The Accidental Anarchist
Crosswalk Press, 2010
I am usually not drawn to nonfiction in the same way I am drawn to fiction. This is partially because biographies and memoirs fail to communicate human character in the same way that well-written fiction can. To me, they often seem dry and lifeless, like a report of events rather than a slice of life.
This week I finished reading The Accidental Anarchist by Bryna Kranzler. Compiled from the journals of Jacob Marateck, Kranzler's grandfather, this book recounts Marateck's life as a Russian Jew during the Russo-Japanese war. My interest in the book was piqued largely because I had recently finished reading Delin Colon's compelling work Rasputin and the Jews. If you read one, by the way, I highly recommend reading the other. Together they fill out an intriguing cultural and political picture of the era.
I found myself so fascinated by The Accidental Anarchist that I thought about it at work, wondered what would happen during dinner, and picked it up each night before bed. Several nights I went to sleep much later than I had intended because I was simply unaware how much time was passing. One reason for this is that Kranzler does a remarkable job of turning a life into a narrative. The reader knows what drives Marateck and wants to know whether or not he achieves his goal.
The story centers around his three death sentences and his desire for marriage. Marateck endures things most of us can only imagine, and many things we literally couldn't imagine. His remarkable character enables him to survive while so many others around him don't. Living in such a volatile time and place, Marateck endures and embraces extraordinary events with a desire for taking risks and living a life that matters. Many of his near-death experiences are due to the inhumane treatment of the Jews at the time, but many are also due to his inability to sit still and let life pass him by. From a forced labor camp to the homes of the wealthy, from bayonet charges in the Manchurian wilderness to a dangerous trek in search of a synagogue for Yom Kippur, from joining the Polish underground to finding the girl who saved his life, Marateck's faith and resourcefulness enable him to survive.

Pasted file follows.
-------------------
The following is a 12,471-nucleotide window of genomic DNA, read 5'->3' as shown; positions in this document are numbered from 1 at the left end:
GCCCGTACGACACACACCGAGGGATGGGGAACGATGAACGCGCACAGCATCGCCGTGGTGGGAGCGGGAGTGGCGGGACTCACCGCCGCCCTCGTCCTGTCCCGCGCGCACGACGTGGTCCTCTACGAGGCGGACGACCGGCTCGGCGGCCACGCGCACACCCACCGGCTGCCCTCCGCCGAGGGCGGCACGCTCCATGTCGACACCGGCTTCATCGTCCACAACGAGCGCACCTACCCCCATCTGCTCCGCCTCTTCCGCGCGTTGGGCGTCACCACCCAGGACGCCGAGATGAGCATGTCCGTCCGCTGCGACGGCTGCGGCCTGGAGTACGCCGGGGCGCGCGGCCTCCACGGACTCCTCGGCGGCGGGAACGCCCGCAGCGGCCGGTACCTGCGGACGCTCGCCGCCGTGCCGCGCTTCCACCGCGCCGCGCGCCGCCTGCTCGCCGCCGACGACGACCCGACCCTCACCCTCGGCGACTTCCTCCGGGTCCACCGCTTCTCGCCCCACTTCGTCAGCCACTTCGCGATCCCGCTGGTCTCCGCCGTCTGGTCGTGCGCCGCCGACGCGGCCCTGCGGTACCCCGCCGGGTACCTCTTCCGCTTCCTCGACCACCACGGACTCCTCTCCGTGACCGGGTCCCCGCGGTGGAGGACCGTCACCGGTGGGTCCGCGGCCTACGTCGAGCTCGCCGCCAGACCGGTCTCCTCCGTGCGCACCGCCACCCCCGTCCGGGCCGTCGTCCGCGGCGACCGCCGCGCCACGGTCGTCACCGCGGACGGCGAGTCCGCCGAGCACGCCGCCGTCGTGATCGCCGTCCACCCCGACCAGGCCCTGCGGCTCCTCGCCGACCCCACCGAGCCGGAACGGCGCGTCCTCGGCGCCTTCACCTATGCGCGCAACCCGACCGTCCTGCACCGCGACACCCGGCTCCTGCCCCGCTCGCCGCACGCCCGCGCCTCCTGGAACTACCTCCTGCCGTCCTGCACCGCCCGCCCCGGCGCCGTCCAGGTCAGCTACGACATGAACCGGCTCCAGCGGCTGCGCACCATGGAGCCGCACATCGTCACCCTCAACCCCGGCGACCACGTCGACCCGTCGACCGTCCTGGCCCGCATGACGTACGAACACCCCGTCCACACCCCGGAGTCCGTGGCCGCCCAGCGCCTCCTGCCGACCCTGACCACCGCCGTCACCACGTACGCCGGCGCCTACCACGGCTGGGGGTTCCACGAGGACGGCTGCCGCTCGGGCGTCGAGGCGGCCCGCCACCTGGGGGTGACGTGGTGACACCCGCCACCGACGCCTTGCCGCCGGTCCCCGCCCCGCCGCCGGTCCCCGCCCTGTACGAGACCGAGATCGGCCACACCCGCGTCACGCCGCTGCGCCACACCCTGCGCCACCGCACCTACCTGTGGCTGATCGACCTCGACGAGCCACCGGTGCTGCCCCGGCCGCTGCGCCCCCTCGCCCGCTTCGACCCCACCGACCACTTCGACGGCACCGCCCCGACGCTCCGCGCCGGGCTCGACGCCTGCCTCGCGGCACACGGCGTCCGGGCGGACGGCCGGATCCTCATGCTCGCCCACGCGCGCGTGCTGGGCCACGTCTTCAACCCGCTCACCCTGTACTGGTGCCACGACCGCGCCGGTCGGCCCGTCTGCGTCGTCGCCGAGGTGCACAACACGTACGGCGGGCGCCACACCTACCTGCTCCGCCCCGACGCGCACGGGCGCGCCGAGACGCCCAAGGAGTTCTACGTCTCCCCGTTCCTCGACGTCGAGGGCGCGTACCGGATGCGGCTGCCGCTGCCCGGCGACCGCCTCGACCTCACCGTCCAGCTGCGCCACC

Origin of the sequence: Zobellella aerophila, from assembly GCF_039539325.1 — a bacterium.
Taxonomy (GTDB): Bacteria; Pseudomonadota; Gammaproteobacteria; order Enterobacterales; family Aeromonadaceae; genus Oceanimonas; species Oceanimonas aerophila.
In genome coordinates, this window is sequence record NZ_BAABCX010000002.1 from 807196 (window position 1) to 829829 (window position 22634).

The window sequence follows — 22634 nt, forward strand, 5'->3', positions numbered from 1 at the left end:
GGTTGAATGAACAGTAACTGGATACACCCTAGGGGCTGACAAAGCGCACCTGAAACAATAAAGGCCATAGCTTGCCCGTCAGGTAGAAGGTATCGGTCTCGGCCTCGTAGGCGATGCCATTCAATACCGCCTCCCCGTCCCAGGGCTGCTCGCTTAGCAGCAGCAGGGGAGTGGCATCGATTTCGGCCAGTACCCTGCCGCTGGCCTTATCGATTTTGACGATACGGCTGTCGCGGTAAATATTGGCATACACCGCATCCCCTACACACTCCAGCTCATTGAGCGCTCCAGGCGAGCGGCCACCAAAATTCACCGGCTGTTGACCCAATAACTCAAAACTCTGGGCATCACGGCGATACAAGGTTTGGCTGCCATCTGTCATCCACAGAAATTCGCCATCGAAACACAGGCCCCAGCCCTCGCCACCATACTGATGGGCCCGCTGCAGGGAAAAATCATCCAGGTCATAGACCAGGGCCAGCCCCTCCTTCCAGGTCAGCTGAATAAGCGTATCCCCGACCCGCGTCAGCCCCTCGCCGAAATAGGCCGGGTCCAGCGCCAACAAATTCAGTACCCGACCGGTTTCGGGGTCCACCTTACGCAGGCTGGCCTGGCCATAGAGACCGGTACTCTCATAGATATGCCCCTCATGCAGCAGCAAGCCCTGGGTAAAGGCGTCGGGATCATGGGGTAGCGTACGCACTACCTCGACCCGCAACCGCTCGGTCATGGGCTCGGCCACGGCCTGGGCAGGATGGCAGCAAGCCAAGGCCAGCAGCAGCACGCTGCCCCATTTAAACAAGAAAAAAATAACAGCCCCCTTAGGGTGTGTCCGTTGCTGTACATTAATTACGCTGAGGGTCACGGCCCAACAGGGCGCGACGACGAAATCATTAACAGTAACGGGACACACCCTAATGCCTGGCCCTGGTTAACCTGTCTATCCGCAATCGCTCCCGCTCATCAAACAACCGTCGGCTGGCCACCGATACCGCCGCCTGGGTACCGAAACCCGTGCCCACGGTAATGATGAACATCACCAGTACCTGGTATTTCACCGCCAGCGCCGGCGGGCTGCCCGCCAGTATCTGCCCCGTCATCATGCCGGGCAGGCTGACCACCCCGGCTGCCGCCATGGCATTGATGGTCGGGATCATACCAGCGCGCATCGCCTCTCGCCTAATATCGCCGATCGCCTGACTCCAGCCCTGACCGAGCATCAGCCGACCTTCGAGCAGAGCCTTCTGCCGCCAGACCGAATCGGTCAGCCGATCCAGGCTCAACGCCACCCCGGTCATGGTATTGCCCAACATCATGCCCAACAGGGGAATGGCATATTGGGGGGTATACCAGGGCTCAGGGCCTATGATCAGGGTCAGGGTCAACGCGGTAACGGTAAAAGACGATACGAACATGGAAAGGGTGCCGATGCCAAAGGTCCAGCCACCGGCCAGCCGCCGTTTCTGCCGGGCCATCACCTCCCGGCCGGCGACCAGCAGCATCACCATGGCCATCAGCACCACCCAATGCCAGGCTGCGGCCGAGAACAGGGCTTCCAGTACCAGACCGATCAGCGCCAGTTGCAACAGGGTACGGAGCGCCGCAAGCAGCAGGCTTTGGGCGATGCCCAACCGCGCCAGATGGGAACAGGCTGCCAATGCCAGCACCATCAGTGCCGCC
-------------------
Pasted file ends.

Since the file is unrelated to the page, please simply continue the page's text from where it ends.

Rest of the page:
One of the things that struck me most about the book was Kranzler's ability to show the reader Marateck's humanity. She writes his voice with such consistency that I was barely aware that it wasn't Marateck himself writing the story. Kranzler pulls together the pieces of his life into a strong central narrative that keeps the reader engrossed. Her writing is infused with Marateck's dry humor and understated compassion for others, while his character is clearly communicated not only through what he does but also through how he thinks. Ultimately, Kranzler has developed the stories of his life into a true human personality.
Kranzler's writing as a whole, in fact, is strong throughout the story. She maintains a consistent voice, compelling sentence structures, and smooth transitions from idea to idea and event to event. Peppered throughout the pages is subtle and helpful historical information that enables the reader to understand a different culture and a different era. Kranzler clearly treated her writing as an art form and uses it to bring to life the story of her grandfather in a compelling and engrossing story.
So much did I enjoy this book, so much did it prompt me to think, that it is now one of my favorites. I highly recommend picking up a copy of The Accidental Anarchist. The book is entertaining, thought-provoking, and unique. You'll find it well worth reading.
Winner of The USA "Best Books of 2011" Award
in the Biography:Historical category
Finalist, ForeWord Review's 2011 Book of the Year: Biography
Honorable Mention, Biography/Autobiography, London Book Festival 2011